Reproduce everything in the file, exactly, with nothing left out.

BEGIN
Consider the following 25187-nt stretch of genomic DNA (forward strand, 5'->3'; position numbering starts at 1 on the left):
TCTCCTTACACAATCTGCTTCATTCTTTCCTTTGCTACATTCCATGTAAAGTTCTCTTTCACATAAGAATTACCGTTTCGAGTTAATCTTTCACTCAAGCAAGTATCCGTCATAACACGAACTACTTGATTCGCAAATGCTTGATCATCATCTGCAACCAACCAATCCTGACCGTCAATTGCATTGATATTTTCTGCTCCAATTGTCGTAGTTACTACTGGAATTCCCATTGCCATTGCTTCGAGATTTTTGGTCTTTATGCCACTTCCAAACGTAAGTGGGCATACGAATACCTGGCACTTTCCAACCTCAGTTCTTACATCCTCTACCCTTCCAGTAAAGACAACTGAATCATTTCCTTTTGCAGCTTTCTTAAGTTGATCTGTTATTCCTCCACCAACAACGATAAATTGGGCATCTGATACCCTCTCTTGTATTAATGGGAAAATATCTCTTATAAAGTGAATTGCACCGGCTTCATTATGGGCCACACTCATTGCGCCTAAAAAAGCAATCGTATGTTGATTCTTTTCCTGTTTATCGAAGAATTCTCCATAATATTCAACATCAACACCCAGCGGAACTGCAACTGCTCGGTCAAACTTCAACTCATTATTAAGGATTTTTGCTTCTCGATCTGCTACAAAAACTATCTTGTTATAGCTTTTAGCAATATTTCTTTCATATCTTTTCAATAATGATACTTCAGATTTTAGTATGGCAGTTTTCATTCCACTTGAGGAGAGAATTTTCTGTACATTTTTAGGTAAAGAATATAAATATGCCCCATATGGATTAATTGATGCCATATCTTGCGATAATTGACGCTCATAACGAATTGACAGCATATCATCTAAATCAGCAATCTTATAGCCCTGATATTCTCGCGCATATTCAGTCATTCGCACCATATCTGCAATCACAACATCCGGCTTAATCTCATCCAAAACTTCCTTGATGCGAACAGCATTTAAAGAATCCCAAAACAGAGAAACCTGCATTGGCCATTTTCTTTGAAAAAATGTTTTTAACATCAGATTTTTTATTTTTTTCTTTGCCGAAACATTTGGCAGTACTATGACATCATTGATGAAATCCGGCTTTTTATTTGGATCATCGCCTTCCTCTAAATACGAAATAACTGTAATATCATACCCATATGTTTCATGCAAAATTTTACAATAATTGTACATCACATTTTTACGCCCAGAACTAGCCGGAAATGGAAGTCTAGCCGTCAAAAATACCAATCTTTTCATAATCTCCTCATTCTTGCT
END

Consider the following 25187-nt stretch of genomic DNA (forward strand, 5'->3'; position numbering starts at 1 on the left):
TCTCCTTACACAATCTGCTTCATTCTTTCCTTTGCTACATTCCATGTAAAGTTCTCTTTCACATAAGAATTACCGTTTCGAGTTAATCTTTCACTCAAGCAAGTATCCGTCATAACACGAACTACTTGATTCGCAAATGCTTGATCATCATCTGCAACCAACCAATCCTGACCGTCAATTGCATTGATATTTTCTGCTCCAATTGTCGTAGTTACTACTGGAATTCCCATTGCCATTGCTTCGAGATTTTTGGTCTTTATGCCACTTCCAAACGTAAGTGGGCATACGAATACCTGGCACTTTCCAACCTCAGTTCTTACATCCTCTACCCTTCCAGTAAAGACAACTGAATCATTTCCTTTTGCAGCTTTCTTAAGTTGATCTGTTATTCCTCCACCAACAACGATAAATTGGGCATCTGATACCCTCTCTTGTATTAATGGGAAAATATCTCTTATAAAGTGAATTGCACCGGCTTCATTATGGGCCACACTCATTGCGCCTAAAAAAGCAATCGTATGTTGATTCTTTTCCTGTTTATCGAAGAATTCTCCATAATATTCAACATCAACACCCAGCGGAACTGCAACTGCTCGGTCAAACTTCAACTCATTATTAAGGATTTTTGCTTCTCGATCTGCTACAAAAACTATCTTGTTATAGCTTTTAGCAATATTTCTTTCATATCTTTTCAATAATGATACTTCAGATTTTAGTATGGCAGTTTTCATTCCACTTGAGGAGAGAATTTTCTGTACATTTTTAGGTAAAGAATATAAATATGCCCCATATGGATTAATTGATGCCATATCTTGCGATAATTGACGCTCATAACGAATTGACAGCATATCATCTAAATCAGCAATCTTATAGCCCTGATATTCTCGCGCATATTCAGTCATTCGCACCATATCTGCAATCACAACATCCGGCTTAATCTCATCCAAAACTTCCTTGATGCGAACAGCATTTAAAGAATCCCAAAACAGAGAAACCTGCATTGGCCATTTTCTTTGAAAAAATGTTTTTAACATCAGATTTTTTATTTTTTTCTTTGCCGAAACATTTGGCAGTACTATGACATCATTGATGAAATCCGGCTTTTTATTTGGATCATCGCCTTCCTCTAAATACGAAATAACTGTAATATCATACCCATATGTTTCATGCAAAATTTTACAATAATTGTACATCACATTTTTACGCCCAGAACTAGCCGGAAATGGAAGTCTAGCCGTCAAAAATACCAATCTTTTCATAATCTCCTCATTCTTGCT